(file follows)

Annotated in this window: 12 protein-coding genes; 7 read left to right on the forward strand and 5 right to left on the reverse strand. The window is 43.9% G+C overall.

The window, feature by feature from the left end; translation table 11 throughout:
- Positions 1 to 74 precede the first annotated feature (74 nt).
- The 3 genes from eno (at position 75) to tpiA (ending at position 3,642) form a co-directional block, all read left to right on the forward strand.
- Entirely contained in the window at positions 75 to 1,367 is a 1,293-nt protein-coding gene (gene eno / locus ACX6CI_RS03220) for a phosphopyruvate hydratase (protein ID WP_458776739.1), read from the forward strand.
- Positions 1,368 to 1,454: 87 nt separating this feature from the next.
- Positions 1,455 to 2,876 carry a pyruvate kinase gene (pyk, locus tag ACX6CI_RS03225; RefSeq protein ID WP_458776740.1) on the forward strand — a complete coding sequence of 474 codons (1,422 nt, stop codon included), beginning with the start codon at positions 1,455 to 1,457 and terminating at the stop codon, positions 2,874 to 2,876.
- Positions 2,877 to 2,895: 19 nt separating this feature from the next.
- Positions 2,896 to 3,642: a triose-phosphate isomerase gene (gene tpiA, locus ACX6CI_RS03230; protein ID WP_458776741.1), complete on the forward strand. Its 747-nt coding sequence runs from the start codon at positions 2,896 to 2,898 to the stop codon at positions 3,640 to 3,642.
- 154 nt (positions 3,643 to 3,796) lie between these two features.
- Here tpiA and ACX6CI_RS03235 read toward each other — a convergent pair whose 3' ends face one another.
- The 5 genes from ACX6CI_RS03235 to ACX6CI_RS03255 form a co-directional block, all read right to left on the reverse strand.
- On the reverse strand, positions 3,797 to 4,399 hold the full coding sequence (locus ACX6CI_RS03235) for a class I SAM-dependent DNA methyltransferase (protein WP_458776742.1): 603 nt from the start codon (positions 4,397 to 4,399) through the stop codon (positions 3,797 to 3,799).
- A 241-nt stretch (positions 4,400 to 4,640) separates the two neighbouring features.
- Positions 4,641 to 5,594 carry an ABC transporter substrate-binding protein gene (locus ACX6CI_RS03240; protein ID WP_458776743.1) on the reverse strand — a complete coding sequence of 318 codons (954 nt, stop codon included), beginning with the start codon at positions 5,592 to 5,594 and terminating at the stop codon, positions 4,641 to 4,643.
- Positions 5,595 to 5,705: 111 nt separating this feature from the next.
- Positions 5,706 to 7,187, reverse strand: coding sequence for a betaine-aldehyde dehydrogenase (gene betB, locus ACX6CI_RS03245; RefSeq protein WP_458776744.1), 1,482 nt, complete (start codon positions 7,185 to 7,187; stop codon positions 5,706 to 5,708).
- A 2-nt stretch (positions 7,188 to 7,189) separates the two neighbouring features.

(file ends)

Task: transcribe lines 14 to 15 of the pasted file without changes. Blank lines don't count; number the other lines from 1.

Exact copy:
- A 241-nt stretch (positions 4,400 to 4,640) separates the two neighbouring features.
- Positions 4,641 to 5,594 carry an ABC transporter substrate-binding protein gene (locus ACX6CI_RS03240; protein ID WP_458776743.1) on the reverse strand — a complete coding sequence of 318 codons (954 nt, stop codon included), beginning with the start codon at positions 5,592 to 5,594 and terminating at the stop codon, positions 4,641 to 4,643.